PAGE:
Arizona wildfire: Investigators’ answers will be in the details

Two women console each other as they stand in front of a memorial in Prescott, Ariz. for the 19 firefighters killed.
(Wally Skalij / Los Angeles Times)
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PRESCOTT, Ariz. — Investigators who arrived here from around the country are trying to close in on what led to the deaths 19 elite firefighters, sifting through weather records, radio conversations and ground conditions as they piece together just how the men were overtaken by the wildfire.

Key to determining the firefighters’ final frantic moments when they became trapped by the Yarnell Hill fire will be autopsy reports, including blood analysis that will suggest just how quickly the men perished.

On Thursday, authorities who reviewed the reports would only say that the men died from “fire-related” reasons.


WHO THEY WERE: Fallen Arizona firefighters

Yet investigators are undoubtedly looking at carbon monoxide levels in the blood, which can let them know if the firefighters died from breathing in superheated air, said Dick Mangan, a retired fire investigator who has assisted two dozen similar probes nationwide.

“I’ve had to talk to a lot of parents of dead firefighters,” the 68-year-old Mangan, a retired U.S. Forest Service investigator, told the Los Angeles Times. “Using this information, one thing I’ve been able to tell them is ‘Your child didn’t suffer.’ ”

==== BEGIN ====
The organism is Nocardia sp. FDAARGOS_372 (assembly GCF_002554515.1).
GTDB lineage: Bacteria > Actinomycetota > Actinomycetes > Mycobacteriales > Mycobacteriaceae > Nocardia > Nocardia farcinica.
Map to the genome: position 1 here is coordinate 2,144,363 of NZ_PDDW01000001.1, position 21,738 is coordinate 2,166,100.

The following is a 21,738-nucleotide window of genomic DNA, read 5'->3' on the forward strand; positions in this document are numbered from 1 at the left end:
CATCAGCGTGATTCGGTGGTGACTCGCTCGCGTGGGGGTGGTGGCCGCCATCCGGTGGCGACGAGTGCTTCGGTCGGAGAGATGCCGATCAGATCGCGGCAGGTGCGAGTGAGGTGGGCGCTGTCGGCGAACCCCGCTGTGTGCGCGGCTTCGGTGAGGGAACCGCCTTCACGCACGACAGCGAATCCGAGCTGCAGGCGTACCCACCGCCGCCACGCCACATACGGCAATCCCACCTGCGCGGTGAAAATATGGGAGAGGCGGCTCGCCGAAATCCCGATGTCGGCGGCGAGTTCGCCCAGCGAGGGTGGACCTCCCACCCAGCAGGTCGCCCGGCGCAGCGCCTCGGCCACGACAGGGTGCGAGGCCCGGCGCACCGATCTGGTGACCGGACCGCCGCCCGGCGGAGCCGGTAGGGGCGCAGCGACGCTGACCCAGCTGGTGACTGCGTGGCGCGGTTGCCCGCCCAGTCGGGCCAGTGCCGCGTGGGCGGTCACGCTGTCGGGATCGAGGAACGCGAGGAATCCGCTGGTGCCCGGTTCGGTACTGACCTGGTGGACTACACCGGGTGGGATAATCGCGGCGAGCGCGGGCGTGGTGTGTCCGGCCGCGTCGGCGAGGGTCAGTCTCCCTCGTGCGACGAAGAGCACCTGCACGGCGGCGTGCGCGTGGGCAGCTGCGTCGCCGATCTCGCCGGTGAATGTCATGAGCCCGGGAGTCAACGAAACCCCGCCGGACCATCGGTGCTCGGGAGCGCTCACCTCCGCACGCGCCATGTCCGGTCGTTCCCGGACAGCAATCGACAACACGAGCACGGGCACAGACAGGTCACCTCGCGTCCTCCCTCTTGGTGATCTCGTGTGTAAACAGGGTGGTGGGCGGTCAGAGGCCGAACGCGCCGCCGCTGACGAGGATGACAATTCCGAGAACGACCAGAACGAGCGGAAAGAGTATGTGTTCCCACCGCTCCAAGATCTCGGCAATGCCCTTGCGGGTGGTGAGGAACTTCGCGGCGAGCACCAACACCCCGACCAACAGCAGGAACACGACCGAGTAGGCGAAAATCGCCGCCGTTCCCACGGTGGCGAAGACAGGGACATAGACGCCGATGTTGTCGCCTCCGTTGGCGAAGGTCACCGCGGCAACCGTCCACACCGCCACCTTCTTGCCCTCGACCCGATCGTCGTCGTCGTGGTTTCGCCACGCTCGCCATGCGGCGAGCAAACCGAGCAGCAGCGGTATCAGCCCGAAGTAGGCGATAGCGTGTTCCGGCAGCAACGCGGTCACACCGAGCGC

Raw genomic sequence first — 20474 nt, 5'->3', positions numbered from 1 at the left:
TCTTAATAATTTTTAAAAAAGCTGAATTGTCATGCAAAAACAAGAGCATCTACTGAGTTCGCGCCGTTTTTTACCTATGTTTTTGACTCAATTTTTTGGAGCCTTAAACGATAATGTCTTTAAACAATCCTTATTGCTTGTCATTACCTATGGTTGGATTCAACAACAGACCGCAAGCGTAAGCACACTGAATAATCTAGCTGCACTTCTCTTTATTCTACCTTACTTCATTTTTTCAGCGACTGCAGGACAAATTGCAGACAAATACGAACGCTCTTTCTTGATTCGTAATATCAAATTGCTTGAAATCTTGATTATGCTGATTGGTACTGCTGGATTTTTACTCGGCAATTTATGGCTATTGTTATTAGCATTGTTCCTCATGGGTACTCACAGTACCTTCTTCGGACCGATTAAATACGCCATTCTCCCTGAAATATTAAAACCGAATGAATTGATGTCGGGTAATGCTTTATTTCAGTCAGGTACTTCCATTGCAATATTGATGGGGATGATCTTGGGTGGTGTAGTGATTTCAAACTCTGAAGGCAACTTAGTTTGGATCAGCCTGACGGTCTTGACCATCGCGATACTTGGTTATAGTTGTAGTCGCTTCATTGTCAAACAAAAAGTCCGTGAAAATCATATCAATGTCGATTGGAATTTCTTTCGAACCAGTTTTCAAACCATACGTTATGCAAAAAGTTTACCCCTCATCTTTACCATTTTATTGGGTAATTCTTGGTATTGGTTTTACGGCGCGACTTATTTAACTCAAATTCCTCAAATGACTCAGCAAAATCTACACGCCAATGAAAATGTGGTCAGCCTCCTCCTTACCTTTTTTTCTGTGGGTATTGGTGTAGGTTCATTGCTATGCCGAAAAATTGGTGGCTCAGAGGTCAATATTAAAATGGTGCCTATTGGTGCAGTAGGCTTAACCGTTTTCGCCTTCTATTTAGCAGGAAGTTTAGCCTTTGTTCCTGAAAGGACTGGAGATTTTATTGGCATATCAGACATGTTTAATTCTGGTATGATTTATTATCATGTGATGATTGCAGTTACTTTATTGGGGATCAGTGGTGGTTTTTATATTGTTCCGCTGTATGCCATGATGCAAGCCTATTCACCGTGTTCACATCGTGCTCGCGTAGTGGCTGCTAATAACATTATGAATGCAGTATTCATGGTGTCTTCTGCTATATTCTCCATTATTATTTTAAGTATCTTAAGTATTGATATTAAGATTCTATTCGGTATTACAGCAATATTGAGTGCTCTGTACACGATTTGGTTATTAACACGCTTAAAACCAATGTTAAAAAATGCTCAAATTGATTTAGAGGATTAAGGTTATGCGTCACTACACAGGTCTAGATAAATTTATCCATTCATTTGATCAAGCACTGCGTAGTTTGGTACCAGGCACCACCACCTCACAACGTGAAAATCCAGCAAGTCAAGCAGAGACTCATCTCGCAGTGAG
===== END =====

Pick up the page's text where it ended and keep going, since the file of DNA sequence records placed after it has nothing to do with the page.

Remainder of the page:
On Thursday, officials said the Yarnell Hill fire was 45% contained, but warned that there were still dry conditions and hot pockets. Wind remained a significant factor.

More than 600 people were still working within the fire zone, including a team of eight to 10 fire experts who arrived Wednesday, beginning what officials described as a 60-day process they hope will explain what happened to the Granite Mountain crew as they tried to protect homes in the subdivision of Glen Ilah, near the town of Yarnell.

PHOTOS: Yarnell Hill fire


Mangan, a 46-year firefighting veteran who investigated two previous fires in Arizona and Colorado that took the lives of 20 firefighters, said the Granite Mountain crew was trying to create what is known as a survival zone.

“They were in a situation where they had to make some very rapid decisions and take rapid action,” he said. “It’s a pretty desperate move. You’re supposed to have these safety zones identified ahead of time. But things change in a fire and these guys are trained to be adaptable.”

He said protocol for safety zones is to contain a radius that is four times bigger than the height of the flame. “That means the closest person to a fire with 20-foot flames should be 80 feet from the fire to keep from being burned by the radiant heat. They obviously could not do that.”

Mangan talked about the complex job that now lies ahead for incident investigators.

The Yarnell Hill fire, he said, shared many similarities with Arizona’s 2009 Dude fire, which killed six firefighters, and Colorado’s 1994 Storm King Mountain fire, in which 14 firefighters died. All featured a sudden weather change that created a wall of flames that firefighters were unable to escape.